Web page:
The non-profit business model is timeless: Celebrities and other well-to-do individuals identify a personal cause and encourage fans and followers to get involved–but the whole venture runs on the large donations of the fortunate few.
While Matt Pohlson and Ryan Cummins were still in business school, they attended a charity event that inspired them to change that equation altogether. The two classmates would have loved the opportunity to play basketball with Magic Johnson, but the price on the play date was a prohibitive $15,000. The incident got them thinking about a new way of running a charity venture–by expanding the playing field to include all interested parties.
Now they bring us Omaze, a project that offers fans “the chance to win once-in-a-lifetime experiences that also support social missions.”
Omaze is no small-time operation: past partners include Lady Gaga, Modern Family, the Broadway musical Rock of Ages, Meet the Press and the cast of Glee. Here’s the kicker: the required donation for participants is only five dollars. That’s right, for five bucks the super-fan can enter to win the chance to hang out with the cast of his/her favorite show…and support a worthwhile charity in the process!
How are they able to run a successful operation on the strength of such tiny donations?
After graduation, the Omaze partners had a unique opportunity to make their mark in the non-profit world: They received an offer to produce all content for the 10th anniversary of the William J. Clinton Foundation, which featured performances by U2, Gaga, Stevie Wonder and Usher. After taking this opportunity to both leverage their talent and meet the most influential celebrities in the charity world, they pitched their idea of a nonprofit project for a much wider audience to super-producer Kevin Wall, who was very receptive.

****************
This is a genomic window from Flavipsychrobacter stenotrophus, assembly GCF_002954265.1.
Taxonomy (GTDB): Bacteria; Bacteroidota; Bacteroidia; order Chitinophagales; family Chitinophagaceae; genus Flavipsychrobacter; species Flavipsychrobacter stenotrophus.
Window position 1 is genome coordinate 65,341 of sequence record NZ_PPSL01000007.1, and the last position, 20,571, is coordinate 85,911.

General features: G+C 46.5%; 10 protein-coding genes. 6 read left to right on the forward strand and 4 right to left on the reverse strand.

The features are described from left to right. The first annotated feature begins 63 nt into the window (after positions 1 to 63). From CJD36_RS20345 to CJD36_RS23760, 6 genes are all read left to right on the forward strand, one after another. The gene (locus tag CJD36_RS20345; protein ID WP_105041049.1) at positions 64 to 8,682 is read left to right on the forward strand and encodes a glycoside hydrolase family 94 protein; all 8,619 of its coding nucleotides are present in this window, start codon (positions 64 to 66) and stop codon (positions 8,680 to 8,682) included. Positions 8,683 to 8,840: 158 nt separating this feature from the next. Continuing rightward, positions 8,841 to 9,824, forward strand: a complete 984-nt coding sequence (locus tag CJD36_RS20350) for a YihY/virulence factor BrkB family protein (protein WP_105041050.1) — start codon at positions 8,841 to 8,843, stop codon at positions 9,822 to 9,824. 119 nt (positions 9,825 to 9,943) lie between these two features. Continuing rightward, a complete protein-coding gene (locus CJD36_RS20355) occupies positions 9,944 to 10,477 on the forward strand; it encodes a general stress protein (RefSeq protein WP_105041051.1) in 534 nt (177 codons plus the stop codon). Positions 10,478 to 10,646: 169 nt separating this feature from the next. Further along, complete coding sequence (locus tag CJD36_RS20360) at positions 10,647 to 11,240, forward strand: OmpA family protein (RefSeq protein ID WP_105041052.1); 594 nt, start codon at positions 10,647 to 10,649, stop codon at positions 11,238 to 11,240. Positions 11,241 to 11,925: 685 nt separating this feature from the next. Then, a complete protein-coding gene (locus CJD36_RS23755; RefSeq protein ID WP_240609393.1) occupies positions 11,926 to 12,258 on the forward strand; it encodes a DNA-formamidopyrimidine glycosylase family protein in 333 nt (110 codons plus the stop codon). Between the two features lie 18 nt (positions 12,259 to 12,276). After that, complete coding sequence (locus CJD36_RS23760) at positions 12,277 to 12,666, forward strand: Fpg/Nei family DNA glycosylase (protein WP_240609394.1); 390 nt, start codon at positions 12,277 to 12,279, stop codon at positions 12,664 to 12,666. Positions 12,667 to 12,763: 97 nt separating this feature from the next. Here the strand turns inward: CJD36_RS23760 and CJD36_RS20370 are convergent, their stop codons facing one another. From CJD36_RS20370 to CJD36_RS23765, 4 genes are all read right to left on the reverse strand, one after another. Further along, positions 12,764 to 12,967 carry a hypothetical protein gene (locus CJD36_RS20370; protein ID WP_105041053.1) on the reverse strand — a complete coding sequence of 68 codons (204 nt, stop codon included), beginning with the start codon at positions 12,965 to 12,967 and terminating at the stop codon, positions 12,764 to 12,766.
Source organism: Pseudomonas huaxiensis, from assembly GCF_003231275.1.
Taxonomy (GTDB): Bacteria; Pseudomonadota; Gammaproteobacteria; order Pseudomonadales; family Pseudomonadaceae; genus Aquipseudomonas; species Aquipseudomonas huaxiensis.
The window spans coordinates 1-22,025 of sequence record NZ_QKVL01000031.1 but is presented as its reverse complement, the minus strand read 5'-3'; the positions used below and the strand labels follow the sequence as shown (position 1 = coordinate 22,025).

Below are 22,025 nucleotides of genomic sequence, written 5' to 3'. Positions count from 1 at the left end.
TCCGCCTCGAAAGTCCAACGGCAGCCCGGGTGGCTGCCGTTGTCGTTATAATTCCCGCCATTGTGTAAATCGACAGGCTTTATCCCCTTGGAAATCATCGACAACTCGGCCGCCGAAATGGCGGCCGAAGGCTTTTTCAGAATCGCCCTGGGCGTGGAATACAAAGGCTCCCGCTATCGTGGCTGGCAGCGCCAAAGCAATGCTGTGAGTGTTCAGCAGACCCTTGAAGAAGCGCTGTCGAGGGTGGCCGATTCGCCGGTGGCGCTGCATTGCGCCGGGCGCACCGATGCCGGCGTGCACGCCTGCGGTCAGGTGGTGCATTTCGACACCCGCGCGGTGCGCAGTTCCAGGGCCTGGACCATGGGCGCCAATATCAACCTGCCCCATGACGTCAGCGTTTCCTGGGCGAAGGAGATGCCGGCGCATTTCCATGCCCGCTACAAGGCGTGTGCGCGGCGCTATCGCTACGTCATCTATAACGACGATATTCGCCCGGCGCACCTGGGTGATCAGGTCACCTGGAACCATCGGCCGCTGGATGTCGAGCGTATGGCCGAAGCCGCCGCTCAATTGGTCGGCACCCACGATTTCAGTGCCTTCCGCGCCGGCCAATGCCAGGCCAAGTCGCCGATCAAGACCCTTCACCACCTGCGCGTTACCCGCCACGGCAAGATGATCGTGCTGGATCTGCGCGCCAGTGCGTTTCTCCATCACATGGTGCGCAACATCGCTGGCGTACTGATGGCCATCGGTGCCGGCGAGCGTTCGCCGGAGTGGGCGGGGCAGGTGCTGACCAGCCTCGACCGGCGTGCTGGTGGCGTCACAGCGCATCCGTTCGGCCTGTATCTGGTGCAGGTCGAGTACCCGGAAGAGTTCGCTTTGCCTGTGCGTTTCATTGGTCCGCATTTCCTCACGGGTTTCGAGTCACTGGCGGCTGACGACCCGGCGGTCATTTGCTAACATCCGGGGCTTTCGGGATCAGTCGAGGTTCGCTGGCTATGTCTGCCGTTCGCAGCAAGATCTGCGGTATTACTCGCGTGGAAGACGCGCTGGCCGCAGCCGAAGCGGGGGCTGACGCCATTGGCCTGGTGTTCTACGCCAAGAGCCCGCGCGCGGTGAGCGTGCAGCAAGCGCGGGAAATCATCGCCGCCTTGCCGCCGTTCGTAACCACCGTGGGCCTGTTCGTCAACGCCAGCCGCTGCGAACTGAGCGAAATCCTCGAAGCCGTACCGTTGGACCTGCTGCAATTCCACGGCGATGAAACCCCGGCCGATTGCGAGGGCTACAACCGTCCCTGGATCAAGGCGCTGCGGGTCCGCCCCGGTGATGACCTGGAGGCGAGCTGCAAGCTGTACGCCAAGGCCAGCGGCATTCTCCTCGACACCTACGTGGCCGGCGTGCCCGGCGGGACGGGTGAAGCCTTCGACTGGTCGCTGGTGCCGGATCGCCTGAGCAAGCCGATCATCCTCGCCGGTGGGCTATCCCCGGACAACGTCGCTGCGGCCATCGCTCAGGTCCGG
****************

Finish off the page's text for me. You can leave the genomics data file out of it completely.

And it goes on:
The premise: choose projects that appeal to the public at large so that Omaze’s partners can make more money than they would at a traditional auction. For a recent real-world parallel, see Obama 2012’s “Dinner with George Clooney” promo: The campaign sold 100 seats at the dinner and raised four million bucks, but the key to the event’s success was the fact that they set two seats aside for contributors who only gave five dollars–that stream of tiny donations brought the campaign a cool ten million.
The Omaze partners take a multi-pronged approach to PR. The celebrities themselves–be they pop stars, actors or politicians, bring a significant amount of attention on their own. The company’s founders then work directly with their nonprofit partners to create tailored email and marketing messages for different demographics. Finally, Omaze creates original content: They do not underestimate the power of shared stories, and their YouTube channel features short videos of contest winners enjoying time spent with their favorite celebs.
The guys behind the project have a truly unique model—and they’ve sponsored an impressive variety of contests. Their biggest event was the Glee experience, but their favorite offered the winning contestant a chance to learn strategy by playing Risk with four-star general/former head of U.S. Central Command Anthony Zinni (proceeds went to Team Rubicon, an organization that applies the skills of U.S. military veterans to disaster relief efforts).
What do we think of the Omaze model, PR pros? Can we get any ideas from their everyman approach to fund raising?
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